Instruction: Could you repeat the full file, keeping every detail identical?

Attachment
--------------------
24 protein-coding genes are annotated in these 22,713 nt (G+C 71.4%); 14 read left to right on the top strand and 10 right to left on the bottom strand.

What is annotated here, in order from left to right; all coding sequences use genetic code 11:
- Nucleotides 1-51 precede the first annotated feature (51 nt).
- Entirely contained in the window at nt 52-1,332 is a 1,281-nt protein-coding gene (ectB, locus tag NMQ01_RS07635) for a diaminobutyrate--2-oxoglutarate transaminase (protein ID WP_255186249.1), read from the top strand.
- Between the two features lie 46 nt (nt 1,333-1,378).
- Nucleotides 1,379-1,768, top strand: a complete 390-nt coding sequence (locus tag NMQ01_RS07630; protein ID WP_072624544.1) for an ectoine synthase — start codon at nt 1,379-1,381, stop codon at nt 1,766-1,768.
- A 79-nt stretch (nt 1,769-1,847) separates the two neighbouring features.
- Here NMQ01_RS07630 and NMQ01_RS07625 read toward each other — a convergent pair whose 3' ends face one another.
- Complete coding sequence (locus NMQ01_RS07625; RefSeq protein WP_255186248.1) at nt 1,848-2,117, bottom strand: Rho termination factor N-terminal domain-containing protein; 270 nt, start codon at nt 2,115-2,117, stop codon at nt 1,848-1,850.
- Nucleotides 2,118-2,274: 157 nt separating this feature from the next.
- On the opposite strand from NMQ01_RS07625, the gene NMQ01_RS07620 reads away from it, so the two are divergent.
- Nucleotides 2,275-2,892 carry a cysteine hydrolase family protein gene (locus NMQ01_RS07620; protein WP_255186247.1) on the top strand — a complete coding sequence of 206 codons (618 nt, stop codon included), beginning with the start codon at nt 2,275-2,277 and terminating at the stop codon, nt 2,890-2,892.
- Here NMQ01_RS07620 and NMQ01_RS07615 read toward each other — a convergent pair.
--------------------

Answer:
24 protein-coding genes are annotated in these 22,713 nt (G+C 71.4%); 14 read left to right on the top strand and 10 right to left on the bottom strand.

What is annotated here, in order from left to right; all coding sequences use genetic code 11:
- Nucleotides 1-51 precede the first annotated feature (51 nt).
- Entirely contained in the window at nt 52-1,332 is a 1,281-nt protein-coding gene (ectB, locus tag NMQ01_RS07635) for a diaminobutyrate--2-oxoglutarate transaminase (protein ID WP_255186249.1), read from the top strand.
- Between the two features lie 46 nt (nt 1,333-1,378).
- Nucleotides 1,379-1,768, top strand: a complete 390-nt coding sequence (locus tag NMQ01_RS07630; protein ID WP_072624544.1) for an ectoine synthase — start codon at nt 1,379-1,381, stop codon at nt 1,766-1,768.
- A 79-nt stretch (nt 1,769-1,847) separates the two neighbouring features.
- Here NMQ01_RS07630 and NMQ01_RS07625 read toward each other — a convergent pair whose 3' ends face one another.
- Complete coding sequence (locus NMQ01_RS07625; RefSeq protein WP_255186248.1) at nt 1,848-2,117, bottom strand: Rho termination factor N-terminal domain-containing protein; 270 nt, start codon at nt 2,115-2,117, stop codon at nt 1,848-1,850.
- Nucleotides 2,118-2,274: 157 nt separating this feature from the next.
- On the opposite strand from NMQ01_RS07625, the gene NMQ01_RS07620 reads away from it, so the two are divergent.
- Nucleotides 2,275-2,892 carry a cysteine hydrolase family protein gene (locus NMQ01_RS07620; protein WP_255186247.1) on the top strand — a complete coding sequence of 206 codons (618 nt, stop codon included), beginning with the start codon at nt 2,275-2,277 and terminating at the stop codon, nt 2,890-2,892.
- Here NMQ01_RS07620 and NMQ01_RS07615 read toward each other — a convergent pair.